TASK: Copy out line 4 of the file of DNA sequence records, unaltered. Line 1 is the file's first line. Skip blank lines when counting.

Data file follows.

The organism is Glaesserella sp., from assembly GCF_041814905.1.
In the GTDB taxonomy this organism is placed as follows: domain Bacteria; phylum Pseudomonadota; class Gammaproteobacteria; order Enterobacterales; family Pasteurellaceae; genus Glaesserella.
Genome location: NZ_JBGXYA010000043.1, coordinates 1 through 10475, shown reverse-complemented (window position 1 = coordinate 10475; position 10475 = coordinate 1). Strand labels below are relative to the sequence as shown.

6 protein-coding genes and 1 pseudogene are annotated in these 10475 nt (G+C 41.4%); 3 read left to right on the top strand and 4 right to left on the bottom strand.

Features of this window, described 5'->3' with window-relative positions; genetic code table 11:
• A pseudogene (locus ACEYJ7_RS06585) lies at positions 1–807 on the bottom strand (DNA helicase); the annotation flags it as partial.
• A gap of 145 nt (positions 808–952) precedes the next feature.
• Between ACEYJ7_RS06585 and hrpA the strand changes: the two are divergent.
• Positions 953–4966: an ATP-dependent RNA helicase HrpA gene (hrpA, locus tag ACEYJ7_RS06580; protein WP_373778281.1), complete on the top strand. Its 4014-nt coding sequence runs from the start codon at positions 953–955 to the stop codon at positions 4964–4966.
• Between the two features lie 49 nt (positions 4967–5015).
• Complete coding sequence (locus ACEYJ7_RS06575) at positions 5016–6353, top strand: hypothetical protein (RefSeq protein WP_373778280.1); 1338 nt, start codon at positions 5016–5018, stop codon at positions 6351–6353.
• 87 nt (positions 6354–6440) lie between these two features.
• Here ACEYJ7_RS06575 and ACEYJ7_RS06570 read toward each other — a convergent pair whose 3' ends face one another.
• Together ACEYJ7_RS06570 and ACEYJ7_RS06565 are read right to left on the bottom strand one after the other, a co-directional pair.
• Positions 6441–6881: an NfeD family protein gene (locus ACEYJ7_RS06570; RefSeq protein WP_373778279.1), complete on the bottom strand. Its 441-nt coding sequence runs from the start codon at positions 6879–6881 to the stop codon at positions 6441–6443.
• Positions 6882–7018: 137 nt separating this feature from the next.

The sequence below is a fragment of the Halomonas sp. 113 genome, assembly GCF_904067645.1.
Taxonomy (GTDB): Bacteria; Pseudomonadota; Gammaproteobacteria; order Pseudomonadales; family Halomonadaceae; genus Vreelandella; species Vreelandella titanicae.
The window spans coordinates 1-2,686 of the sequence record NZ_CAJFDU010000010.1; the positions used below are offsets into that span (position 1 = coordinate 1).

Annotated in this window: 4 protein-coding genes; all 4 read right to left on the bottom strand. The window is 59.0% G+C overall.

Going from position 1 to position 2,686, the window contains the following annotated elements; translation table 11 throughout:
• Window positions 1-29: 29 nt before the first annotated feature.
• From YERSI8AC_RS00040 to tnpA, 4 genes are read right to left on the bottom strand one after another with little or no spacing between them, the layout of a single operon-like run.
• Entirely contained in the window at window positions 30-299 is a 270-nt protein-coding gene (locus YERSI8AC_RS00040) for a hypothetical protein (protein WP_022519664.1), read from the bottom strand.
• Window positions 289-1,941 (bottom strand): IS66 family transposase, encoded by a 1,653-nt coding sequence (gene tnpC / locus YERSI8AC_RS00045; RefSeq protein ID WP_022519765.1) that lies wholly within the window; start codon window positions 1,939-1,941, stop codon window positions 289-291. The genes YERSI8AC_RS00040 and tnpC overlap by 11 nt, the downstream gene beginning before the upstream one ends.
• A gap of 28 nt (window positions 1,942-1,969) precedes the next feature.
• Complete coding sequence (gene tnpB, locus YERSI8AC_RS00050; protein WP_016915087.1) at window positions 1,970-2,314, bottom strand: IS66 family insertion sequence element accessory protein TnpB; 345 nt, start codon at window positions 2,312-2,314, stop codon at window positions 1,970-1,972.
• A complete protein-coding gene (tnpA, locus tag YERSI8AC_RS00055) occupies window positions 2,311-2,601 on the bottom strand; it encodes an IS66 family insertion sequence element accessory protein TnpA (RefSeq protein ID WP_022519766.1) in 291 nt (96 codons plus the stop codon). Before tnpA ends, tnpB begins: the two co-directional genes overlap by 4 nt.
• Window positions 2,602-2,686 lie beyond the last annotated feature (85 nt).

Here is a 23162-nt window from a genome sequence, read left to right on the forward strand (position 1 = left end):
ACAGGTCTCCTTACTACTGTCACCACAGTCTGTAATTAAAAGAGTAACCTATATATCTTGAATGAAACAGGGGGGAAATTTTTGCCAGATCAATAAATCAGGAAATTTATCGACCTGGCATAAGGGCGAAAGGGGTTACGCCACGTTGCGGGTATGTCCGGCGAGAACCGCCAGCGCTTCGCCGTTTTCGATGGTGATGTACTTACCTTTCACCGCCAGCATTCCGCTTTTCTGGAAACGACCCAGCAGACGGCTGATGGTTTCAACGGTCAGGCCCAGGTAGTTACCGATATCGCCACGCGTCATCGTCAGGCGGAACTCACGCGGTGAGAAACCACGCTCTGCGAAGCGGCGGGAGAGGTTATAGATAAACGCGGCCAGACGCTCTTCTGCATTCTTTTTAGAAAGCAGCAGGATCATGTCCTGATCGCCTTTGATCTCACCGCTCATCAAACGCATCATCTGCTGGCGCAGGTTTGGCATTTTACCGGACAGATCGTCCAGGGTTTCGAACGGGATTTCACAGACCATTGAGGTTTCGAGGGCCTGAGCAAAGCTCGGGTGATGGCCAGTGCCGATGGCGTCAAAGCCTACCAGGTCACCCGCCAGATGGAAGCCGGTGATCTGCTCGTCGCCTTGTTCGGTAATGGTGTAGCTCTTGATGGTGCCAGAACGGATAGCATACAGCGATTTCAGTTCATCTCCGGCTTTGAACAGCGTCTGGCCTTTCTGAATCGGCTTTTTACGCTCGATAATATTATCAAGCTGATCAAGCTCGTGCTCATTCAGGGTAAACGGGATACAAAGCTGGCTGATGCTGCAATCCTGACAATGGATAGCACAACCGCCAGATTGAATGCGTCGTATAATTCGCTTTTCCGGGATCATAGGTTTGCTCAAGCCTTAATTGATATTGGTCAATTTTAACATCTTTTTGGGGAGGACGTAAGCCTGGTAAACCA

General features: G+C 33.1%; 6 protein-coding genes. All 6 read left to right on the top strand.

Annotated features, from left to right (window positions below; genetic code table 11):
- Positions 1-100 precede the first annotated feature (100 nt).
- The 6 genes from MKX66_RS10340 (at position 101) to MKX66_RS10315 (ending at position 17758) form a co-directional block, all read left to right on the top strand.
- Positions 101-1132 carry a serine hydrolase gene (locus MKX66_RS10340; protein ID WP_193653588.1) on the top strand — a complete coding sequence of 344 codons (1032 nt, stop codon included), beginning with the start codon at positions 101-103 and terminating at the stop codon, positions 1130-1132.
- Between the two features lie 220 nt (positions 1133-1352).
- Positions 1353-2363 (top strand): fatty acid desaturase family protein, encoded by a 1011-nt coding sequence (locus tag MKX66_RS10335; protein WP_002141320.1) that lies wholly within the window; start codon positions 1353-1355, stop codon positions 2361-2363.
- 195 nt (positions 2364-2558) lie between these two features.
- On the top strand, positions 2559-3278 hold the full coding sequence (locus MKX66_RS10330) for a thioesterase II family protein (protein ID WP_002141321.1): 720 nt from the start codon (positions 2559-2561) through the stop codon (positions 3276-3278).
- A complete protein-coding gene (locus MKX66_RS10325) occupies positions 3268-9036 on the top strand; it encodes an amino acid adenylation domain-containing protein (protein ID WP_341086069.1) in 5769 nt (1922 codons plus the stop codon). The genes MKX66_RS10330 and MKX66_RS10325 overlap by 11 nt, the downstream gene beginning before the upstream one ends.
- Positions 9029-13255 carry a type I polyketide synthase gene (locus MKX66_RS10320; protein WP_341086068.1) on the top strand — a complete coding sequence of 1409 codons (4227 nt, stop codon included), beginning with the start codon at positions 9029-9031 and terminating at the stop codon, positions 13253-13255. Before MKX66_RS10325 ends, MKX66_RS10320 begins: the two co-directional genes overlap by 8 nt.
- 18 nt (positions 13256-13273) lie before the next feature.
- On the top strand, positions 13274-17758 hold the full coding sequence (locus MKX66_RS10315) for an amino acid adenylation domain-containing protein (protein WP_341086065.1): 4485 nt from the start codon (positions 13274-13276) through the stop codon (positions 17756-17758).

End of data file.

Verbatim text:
6 protein-coding genes and 1 pseudogene are annotated in these 10475 nt (G+C 41.4%); 3 read left to right on the top strand and 4 right to left on the bottom strand.